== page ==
Pere Marquette Chapter Spring 2014 Update

I am writing this during the first week in February. The wind chill is -12 degrees and expected to remain there all day and for the next several days. It has been a brutal winter with record setting low temperatures and very deep snow. Unless a source of food is found many of our wildlife will not be here come spring. It is hard to believe that not one news media or any so called conservation organizations have expressed any concern.

Another Farewell

Another Farewell

On this past January 26th, long time member Ned Stuits, age 88, passed away. Ned was a navy veteran, having served during World War II. During his career he was a teacher, football and basketball coach. Ned retired to the Kaleva area in Manistee County.

Ned was a founding member of the Michigan Conservation Foundation, who we have worked with very closely over these years.

Turkey Tails: Did You Ever – The DNR

Did you ever wonder about our D.N.R? They are supposed to use Scientific Wild Life Management according to Proposal G passed in 1996. Look at how many times they have changed deer hunting regulations. Perhaps this time they may get it right especially if they would drop the Antler Point Restriction and let the hunter choose the type of buck they are looking for. The majority of hunters in nine counties were not contacted in the flawed surveys that they conducted, “ie” survey sent to a nonresident in Washington State.

September 2013 Update

If you were out there this spring and bagged a fat wild turkey anywhere in northern Michigan, I hope you took a few moments to locate and thank the people who made sure that bird made it through the winter.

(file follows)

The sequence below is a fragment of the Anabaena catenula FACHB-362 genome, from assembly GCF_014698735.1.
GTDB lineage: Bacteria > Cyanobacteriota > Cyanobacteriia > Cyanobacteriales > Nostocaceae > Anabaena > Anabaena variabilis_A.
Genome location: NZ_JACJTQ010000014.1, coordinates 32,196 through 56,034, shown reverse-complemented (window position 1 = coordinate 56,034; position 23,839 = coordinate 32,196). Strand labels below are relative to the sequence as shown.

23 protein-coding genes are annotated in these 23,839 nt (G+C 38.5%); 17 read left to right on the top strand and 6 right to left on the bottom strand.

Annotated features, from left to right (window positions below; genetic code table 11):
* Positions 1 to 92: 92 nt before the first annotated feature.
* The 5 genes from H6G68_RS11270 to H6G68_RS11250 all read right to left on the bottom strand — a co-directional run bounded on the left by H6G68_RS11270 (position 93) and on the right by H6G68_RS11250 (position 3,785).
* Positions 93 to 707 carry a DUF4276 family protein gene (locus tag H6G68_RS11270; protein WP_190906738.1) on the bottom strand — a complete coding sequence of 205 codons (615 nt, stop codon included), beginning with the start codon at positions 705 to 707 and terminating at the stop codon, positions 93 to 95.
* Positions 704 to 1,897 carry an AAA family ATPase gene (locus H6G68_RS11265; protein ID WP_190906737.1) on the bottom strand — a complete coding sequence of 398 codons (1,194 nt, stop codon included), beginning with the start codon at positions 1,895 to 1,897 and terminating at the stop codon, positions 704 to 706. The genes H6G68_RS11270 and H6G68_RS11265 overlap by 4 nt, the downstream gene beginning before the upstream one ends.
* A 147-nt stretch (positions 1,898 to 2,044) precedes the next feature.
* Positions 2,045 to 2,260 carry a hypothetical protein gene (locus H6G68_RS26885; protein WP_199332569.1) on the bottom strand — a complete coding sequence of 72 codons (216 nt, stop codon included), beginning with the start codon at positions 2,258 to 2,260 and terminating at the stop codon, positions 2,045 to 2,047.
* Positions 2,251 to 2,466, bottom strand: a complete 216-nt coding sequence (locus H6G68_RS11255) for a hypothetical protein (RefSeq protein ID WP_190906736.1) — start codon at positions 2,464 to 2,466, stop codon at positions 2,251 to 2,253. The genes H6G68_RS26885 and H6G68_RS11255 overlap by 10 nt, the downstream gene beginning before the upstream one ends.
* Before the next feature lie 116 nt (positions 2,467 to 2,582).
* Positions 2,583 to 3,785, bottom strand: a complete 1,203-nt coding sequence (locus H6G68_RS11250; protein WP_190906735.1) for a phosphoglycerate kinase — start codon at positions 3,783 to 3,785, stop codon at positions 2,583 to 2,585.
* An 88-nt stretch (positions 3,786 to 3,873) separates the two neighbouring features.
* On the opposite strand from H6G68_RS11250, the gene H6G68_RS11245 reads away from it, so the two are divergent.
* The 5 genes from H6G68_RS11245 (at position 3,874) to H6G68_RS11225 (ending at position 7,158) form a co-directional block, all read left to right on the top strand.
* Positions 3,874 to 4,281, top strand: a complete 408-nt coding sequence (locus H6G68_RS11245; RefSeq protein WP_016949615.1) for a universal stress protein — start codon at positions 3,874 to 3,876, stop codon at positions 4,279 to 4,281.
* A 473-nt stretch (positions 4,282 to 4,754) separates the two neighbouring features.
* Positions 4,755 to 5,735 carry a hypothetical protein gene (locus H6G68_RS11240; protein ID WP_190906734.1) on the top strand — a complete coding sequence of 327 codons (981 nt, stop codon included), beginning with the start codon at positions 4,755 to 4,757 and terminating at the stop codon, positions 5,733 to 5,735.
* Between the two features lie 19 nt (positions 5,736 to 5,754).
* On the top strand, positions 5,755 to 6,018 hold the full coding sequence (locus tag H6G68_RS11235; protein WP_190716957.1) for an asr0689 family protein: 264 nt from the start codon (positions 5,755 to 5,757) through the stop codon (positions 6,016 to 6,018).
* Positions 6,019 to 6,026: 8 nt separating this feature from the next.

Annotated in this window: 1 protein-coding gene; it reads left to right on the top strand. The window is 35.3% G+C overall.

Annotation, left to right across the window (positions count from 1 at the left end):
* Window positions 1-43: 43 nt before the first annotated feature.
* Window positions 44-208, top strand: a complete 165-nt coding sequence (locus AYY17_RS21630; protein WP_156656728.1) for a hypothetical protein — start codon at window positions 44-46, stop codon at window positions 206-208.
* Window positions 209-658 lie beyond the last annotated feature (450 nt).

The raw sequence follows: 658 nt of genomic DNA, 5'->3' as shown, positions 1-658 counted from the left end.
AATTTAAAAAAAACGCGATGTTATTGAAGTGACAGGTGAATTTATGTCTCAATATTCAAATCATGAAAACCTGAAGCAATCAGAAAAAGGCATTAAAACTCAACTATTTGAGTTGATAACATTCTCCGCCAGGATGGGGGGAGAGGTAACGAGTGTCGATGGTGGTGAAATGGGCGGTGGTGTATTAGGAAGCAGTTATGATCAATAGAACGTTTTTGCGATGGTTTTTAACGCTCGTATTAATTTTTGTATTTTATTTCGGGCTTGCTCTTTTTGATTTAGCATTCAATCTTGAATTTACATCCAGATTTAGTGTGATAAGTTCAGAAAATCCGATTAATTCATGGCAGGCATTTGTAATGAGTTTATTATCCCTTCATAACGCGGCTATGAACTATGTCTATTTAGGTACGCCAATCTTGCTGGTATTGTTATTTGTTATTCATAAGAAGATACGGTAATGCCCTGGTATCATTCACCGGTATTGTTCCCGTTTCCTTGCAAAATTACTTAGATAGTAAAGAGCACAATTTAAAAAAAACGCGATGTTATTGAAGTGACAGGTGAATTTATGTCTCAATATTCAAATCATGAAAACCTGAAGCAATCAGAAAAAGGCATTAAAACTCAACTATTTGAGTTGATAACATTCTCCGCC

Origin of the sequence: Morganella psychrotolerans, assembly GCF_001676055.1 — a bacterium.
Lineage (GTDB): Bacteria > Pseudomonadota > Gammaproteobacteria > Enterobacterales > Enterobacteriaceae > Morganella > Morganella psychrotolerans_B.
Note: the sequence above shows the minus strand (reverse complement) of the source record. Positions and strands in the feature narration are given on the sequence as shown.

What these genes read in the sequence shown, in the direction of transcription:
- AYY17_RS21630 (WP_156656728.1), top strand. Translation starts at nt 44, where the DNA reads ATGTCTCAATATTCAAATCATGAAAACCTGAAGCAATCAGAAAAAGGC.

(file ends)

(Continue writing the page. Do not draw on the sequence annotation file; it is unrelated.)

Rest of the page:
In many areas of northern Michigan, that was the hard working members of the several chapters of MWTHA, but in other areas, it was private property owners, many of whom probably had to pass on a lot of other things to pay up to $8.75 a 50 pound bag of shelled corn—the highest price in history.

Traverse Bay Notes Fall 2013

After a very long, cold, and snowy winter, with much of the snow not melting until mid-April, we had a surprisingly good spring turkey hunting season here in Area J, despite the fact that turkeys in many areas apparently didn’t survive the winter. That was no surprise to many of us-without winter feeding, those birds didn’t have good odds, particularly; if they weren’t located in agricultural areas, which we don’t have a lot of any way, or on someone’s bird feeder, or were one of the approximately 3000 birds I did try to reach with a very limited winter turkey feeding program that was operated a bit differently than usual, but was very successful and agreeable to all involved.

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